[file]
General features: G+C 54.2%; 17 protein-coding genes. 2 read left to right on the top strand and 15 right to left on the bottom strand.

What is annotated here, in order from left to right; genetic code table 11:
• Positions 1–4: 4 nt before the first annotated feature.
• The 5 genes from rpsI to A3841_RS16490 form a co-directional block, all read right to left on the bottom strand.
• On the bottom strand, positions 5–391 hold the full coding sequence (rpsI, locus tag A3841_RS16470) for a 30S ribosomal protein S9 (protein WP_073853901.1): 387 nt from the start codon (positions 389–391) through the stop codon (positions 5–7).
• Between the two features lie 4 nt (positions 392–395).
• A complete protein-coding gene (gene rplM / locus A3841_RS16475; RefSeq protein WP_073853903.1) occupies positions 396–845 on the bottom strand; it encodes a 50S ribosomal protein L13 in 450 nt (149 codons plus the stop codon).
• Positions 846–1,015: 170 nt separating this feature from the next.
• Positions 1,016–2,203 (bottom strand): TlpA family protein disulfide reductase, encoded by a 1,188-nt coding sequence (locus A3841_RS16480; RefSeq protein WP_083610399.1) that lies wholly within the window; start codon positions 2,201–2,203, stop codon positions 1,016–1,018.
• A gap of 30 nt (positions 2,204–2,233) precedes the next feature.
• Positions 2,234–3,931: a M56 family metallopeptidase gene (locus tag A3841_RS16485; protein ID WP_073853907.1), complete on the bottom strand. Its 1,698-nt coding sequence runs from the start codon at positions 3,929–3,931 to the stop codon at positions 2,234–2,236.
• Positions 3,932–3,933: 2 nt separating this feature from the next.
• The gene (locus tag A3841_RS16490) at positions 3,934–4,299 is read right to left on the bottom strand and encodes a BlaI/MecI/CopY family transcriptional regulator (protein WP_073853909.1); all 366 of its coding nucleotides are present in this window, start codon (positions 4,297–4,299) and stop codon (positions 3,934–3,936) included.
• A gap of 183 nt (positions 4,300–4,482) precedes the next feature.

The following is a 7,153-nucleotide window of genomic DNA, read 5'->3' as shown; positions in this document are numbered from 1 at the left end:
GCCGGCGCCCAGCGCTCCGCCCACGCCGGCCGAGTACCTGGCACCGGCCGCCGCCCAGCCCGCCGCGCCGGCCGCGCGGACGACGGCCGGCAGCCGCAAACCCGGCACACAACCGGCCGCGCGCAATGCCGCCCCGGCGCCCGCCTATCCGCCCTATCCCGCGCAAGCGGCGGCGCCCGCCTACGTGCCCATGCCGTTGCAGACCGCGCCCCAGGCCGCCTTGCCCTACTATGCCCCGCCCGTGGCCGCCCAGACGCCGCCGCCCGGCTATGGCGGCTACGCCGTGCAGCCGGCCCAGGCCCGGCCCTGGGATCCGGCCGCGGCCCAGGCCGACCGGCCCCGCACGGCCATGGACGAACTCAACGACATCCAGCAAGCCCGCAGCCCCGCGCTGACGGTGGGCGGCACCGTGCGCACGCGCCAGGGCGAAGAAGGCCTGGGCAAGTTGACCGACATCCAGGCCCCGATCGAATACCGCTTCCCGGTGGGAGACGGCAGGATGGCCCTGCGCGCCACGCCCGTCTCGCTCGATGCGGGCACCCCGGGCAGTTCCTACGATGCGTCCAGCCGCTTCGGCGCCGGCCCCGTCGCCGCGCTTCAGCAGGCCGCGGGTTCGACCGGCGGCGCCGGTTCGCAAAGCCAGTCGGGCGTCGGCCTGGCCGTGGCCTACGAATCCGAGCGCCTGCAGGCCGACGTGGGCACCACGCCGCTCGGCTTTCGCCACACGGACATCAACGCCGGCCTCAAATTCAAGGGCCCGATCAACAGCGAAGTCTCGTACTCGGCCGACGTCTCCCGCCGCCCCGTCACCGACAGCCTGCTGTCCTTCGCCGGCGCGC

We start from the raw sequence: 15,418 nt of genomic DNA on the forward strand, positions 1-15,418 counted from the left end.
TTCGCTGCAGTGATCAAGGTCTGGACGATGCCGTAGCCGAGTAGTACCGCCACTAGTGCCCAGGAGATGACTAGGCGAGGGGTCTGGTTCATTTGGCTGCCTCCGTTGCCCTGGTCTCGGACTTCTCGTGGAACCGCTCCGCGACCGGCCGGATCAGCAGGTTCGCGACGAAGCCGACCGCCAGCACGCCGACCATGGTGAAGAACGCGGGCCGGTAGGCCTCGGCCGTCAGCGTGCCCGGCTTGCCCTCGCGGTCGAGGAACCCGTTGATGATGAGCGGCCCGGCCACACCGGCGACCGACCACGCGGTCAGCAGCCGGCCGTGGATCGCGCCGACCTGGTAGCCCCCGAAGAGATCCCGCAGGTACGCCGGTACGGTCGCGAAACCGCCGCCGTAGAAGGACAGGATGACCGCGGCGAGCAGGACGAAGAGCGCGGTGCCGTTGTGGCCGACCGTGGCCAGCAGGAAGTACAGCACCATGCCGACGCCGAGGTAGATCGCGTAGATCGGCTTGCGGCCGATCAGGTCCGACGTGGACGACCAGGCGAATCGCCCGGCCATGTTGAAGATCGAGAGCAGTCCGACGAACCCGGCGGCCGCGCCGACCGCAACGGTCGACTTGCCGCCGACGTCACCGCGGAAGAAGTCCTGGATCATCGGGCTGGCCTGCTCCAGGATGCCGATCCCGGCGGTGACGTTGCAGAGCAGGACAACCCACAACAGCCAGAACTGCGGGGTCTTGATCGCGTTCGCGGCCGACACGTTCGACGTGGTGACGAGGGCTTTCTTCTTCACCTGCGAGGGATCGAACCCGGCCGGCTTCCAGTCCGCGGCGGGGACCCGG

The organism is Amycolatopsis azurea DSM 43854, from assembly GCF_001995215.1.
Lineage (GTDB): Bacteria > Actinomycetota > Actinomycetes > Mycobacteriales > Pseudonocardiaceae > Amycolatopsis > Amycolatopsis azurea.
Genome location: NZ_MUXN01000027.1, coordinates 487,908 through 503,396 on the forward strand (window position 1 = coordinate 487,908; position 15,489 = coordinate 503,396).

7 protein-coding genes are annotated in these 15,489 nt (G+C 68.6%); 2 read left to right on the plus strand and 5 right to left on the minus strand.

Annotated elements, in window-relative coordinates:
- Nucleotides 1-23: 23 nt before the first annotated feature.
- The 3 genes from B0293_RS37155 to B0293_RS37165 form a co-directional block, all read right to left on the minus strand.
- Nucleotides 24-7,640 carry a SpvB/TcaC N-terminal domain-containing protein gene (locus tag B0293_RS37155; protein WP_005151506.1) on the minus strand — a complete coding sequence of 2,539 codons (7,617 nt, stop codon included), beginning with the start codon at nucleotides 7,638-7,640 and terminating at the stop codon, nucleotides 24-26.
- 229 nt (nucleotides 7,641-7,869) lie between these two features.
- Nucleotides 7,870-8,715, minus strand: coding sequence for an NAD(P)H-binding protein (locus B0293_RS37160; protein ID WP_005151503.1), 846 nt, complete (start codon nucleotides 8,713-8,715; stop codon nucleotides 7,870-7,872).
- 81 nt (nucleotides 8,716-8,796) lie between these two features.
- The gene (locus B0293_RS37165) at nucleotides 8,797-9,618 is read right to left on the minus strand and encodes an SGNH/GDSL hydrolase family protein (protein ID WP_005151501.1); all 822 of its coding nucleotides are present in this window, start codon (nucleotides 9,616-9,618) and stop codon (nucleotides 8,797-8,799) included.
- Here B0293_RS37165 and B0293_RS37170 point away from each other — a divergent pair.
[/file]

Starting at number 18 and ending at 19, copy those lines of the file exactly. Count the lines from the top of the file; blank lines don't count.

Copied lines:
TTCGCTGCAGTGATCAAGGTCTGGACGATGCCGTAGCCGAGTAGTACCGCCACTAGTGCCCAGGAGATGACTAGGCGAGGGGTCTGGTTCATTTGGCTGCCTCCGTTGCCCTGGTCTCGGACTTCTCGTGGAACCGCTCCGCGACCGGCCGGATCAGCAGGTTCGCGACGAAGCCGACCGCCAGCACGCCGACCATGGTGAAGAACGCGGGCCGGTAGGCCTCGGCCGTCAGCGTGCCCGGCTTGCCCTCGCGGTCGAGGAACCCGTTGATGATGAGCGGCCCGGCCACACCGGCGACCGACCACGCGGTCAGCAGCCGGCCGTGGATCGCGCCGACCTGGTAGCCCCCGAAGAGATCCCGCAGGTACGCCGGTACGGTCGCGAAACCGCCGCCGTAGAAGGACAGGATGACCGCGGCGAGCAGGACGAAGAGCGCGGTGCCGTTGTGGCCGACCGTGGCCAGCAGGAAGTACAGCACCATGCCGACGCCGAGGTAGATCGCGTAGATCGGCTTGCGGCCGATCAGGTCCGACGTGGACGACCAGGCGAATCGCCCGGCCATGTTGAAGATCGAGAGCAGTCCGACGAACCCGGCGGCCGCGCCGACCGCAACGGTCGACTTGCCGCCGACGTCACCGCGGAAGAAGTCCTGGATCATCGGGCTGGCCTGCTCCAGGATGCCGATCCCGGCGGTGACGTTGCAGAGCAGGACAACCCACAACAGCCAGAACTGCGGGGTCTTGATCGCGTTCGCGGCCGACACGTTCGACGTGGTGACGAGGGCTTTCTTCTTCACCTGCGAGGGATCGAACCCGGCCGGCTTCCAGTCCGCGGCGGGGACCCGG

The organism is Amycolatopsis azurea DSM 43854, from assembly GCF_001995215.1.